Unfortunately, domestic violence is a major concerning issue that can occur in a relationship. According to India’s National Crime Records Bureau (INCRB), over 309, 546 crimes against women were committed in 2013. That is to say, the ones that were reported. The legal system in India recognises this factand enacted the Protection of Women from Domestic Violence Act (2005), under which women in these relationships may allege their husbands haveabused them. This is for those in a heterosexual relationship, however, those that are in a homosexual relationship are currently not supported legallywith cases of same-sex domestic violence. This also includes relationships of Transgender persons that identify as male-to-female that are in a same-sexrelationship.

Earlier this year the Supreme Court was involved in the landmark case of National Legal Services Authority v. Union of India. This was for the right of transgender people to be ruled as a “third gender”, to which the Constitution of India would grant them equal rights to males and females. It was granted, and transgender persons became legally recognised in the country. This also meant that those in same-sex relationships where one identifies as male-to-female is protected under the Protection of Women from Domestic Violence Act (2005).

While this was a landmark decision for those that identify as female, men in same-sex relationships do not have the same protection under said Act. For men, it is still not legally recognised that they are in a same-sex relationship. It is more seen as a male “friend” living with another male “friend”. Due to this, any abuse a man suffers from his male partner, it is witnessed as an assault charge, and not a case of domestic violence. If they did want to prove that it was a domestic violence case, then they must inform those that perform the medical examination on the victim, followed by a police statement. Dependent on the seriousness of the injury, the alleged abuser could be granted bail under Section 232 of the Indian Penal Code (IPC) if it is not serious assault. However, criminal prosecution could occur under Section 326 of the IPC if the injury was grievous. If the alleged commits further serious harm, then under Section 307 of the IPC, they may be charged with attempt to commit murder.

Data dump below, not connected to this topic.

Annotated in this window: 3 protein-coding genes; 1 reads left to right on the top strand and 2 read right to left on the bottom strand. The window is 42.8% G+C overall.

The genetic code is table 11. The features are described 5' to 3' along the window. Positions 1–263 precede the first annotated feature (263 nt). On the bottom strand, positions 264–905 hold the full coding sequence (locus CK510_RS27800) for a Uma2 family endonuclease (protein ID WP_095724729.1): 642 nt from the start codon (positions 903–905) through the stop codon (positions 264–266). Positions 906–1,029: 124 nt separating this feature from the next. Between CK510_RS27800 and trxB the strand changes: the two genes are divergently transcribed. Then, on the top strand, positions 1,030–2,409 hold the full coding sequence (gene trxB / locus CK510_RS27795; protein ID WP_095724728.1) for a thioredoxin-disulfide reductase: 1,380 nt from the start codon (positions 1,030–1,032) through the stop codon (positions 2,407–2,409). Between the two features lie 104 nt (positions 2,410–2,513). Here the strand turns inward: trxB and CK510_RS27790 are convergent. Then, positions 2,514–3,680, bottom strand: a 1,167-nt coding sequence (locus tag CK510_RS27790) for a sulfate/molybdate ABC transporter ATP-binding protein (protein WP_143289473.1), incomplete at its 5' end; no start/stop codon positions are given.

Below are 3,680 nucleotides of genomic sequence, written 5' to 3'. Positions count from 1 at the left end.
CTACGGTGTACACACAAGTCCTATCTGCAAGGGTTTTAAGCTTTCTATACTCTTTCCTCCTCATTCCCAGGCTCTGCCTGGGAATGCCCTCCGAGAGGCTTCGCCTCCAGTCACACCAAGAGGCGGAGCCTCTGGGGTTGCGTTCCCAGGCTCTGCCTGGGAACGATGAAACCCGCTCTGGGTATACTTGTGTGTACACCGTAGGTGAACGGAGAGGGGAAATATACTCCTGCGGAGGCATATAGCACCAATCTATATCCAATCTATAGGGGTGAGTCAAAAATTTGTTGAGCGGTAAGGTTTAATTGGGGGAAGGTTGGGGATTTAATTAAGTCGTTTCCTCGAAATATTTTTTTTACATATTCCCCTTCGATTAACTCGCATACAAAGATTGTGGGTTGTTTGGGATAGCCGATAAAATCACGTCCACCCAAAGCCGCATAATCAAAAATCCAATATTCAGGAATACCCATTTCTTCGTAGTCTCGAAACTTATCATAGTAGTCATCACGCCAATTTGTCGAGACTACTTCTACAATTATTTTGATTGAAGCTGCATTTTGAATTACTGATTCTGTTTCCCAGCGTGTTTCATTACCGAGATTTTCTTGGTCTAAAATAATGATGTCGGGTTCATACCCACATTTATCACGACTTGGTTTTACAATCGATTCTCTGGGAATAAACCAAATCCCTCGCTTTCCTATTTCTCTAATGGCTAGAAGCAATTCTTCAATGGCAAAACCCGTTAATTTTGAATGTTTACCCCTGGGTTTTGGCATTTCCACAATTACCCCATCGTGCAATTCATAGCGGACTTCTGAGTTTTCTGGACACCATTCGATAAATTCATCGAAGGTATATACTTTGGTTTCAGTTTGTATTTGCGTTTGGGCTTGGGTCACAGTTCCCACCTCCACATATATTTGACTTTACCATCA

Ultimately, the Indian legal system does not recognise male same-sex marriages, and therefore, for those men that are abused by their partner, cannot seek support from the same Act as that which protects females. Those men in same-sex relationships that wish to charge a partner with domestic violence may only do so under a general “assault” claim.